Welcome to our new PM Component Spotlight series!
These articles will identify ideal components for metal powder manufacturing. No theory here, only real-world problems and real-world solutions -- all achieved with powder metal parts.
For our Fall 2019 edition, see how a major rifle maker was able to upgrade the rifle’s cost-competitiveness and “feel” with a new rifle trigger mechanism:
Introducing the Bolt Action Rifle Trigger Mechanism
The Winchester Model 70 is a bolt action sporting rifle known around the world for its reliability. With quality, though, comes a price.
Engineers were working on a three-lever trigger design. Their goal was twofold:
- Create trigger with zero takeup (how far the trigger has to move before it engages)
- Create a trigger with less than 4 lbs. of pull pressure (the amount of pressure needed to pull the trigger)
And so the Winchester 70 MOA trigger project was born.
The answer to Winchester’s request wasn’t simple. It needed a materials, processing AND joining solution.
This was a newly redesigned gun. Notably, it was a part previously produced with a competing metal forming method. Because of the design, conventional powder metal molding was a possibility and provided an opportunity to reduce cost.
The rifle maker had major hardness requirements for the project. Key aspects of the design were:
- A stainless steel trigger assembly over an iron-based design, which improved the aesthetics and the corrosion resistance
- Hardness above 35-45 RC on the sear, sear actuator, and trigger, along with a housing for the assembly that had a network of channels on the inside
How does a powder metallurgy manufacturer make a high-hardness part? Not just with material selection, but with advanced sintering as well.
The Winchester Model 70 Trigger featured an advanced process called high-temperature sintering. A high-temperature sintering furnace typically runs at about 2300° F -- 100-250° hotter than a standard sintering furnace. This extra-crispy setting may seem like a minor thing, but it has excellent implications for component properties such as hardness.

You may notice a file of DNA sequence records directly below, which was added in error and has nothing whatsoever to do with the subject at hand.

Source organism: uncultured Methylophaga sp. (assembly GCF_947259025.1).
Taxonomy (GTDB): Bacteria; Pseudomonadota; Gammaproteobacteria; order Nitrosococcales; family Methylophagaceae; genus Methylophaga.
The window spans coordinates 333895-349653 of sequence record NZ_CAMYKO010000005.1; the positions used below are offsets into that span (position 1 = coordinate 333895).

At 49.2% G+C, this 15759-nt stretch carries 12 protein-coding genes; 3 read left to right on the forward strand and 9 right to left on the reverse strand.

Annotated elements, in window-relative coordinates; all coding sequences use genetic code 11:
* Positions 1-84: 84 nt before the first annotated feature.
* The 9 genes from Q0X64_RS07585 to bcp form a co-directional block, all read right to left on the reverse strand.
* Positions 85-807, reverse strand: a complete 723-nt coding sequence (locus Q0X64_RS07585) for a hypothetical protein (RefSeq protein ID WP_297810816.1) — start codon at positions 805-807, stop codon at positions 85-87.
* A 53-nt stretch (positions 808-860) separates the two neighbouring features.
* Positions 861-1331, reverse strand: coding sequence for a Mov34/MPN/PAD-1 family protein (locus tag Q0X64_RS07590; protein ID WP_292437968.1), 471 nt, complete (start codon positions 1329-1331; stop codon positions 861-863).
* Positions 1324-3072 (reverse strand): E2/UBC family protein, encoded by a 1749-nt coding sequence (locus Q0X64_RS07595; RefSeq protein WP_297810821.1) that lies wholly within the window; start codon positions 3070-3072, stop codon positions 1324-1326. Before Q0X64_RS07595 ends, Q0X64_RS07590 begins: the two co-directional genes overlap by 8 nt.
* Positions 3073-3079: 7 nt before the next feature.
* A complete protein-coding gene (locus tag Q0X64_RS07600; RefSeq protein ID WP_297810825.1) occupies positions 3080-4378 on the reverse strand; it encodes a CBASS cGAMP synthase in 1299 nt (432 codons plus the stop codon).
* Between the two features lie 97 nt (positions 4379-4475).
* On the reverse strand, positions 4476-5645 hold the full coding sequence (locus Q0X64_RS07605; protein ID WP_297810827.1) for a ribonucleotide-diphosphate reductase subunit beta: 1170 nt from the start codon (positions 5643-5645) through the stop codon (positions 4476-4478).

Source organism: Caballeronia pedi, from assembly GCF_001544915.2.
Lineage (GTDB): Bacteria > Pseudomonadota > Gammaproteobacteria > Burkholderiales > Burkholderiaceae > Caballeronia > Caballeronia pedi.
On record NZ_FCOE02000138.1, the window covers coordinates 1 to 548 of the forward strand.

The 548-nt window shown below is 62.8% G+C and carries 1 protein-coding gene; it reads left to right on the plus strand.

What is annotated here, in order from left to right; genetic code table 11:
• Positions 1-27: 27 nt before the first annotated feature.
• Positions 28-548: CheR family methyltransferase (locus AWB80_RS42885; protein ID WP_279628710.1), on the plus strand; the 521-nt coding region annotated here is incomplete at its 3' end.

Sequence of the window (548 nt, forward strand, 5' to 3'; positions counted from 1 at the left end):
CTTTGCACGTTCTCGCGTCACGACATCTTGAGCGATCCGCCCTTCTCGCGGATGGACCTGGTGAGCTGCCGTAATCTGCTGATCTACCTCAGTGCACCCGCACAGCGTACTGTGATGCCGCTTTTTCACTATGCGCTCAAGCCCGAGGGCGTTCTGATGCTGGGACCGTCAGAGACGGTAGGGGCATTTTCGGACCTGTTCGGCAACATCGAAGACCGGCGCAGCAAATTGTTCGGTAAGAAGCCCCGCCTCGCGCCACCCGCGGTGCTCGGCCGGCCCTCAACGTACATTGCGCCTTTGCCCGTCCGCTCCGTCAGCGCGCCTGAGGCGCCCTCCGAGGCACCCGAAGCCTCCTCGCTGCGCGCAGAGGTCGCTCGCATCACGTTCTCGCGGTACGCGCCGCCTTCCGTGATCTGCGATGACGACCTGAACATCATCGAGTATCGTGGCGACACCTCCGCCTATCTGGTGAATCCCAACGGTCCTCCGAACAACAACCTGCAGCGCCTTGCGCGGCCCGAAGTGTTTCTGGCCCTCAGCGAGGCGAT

In its original design, the housing was to be produced through a complex and expensive machining process. Instead, Horizon developed an idea to produce the part as two pieces, which allowed all of the complex features to be molded into one half. We then produced a simple plate as a cap and brazed the two halves together.
While the brazing provided a joint stronger than the material used to produce the part, engineers wanted to develop a redundant means of holding the two parts together. Horizon devised a rivet method in which features are molded onto the part and can be used to orient the cap. Those features are struck in a press to displace material and offer another means of holding the pieces together.
This assembly would have been very hard (no pun intended) to machine. The enhanced joining process opened design possibilities for the Winchester far beyond the previous version.
And just like that, the manufacturing and assembly process was simplified.
The owners of the Winchester name first bought the assembly conceptually. Excitement spread quickly, and the part moved into full production -- at the lower cost the business needed.
This is a story from 2009. All these years later, the Winchester continues to rely on the Horizon trigger assembly. There have been zero changes to the design since then.
Until Then ...
Hope you check out Winter 2020 edition of our PM Component Spotlight Series! There are many more stories to come about breakthroughs in:
- Cost reduction
- Magnetic performance
- Mechanical performance
- Shape-making capability
In the meantime, feel free to ask an engineer about the Winchester project or any other questions related to sintering and powder metallurgy design.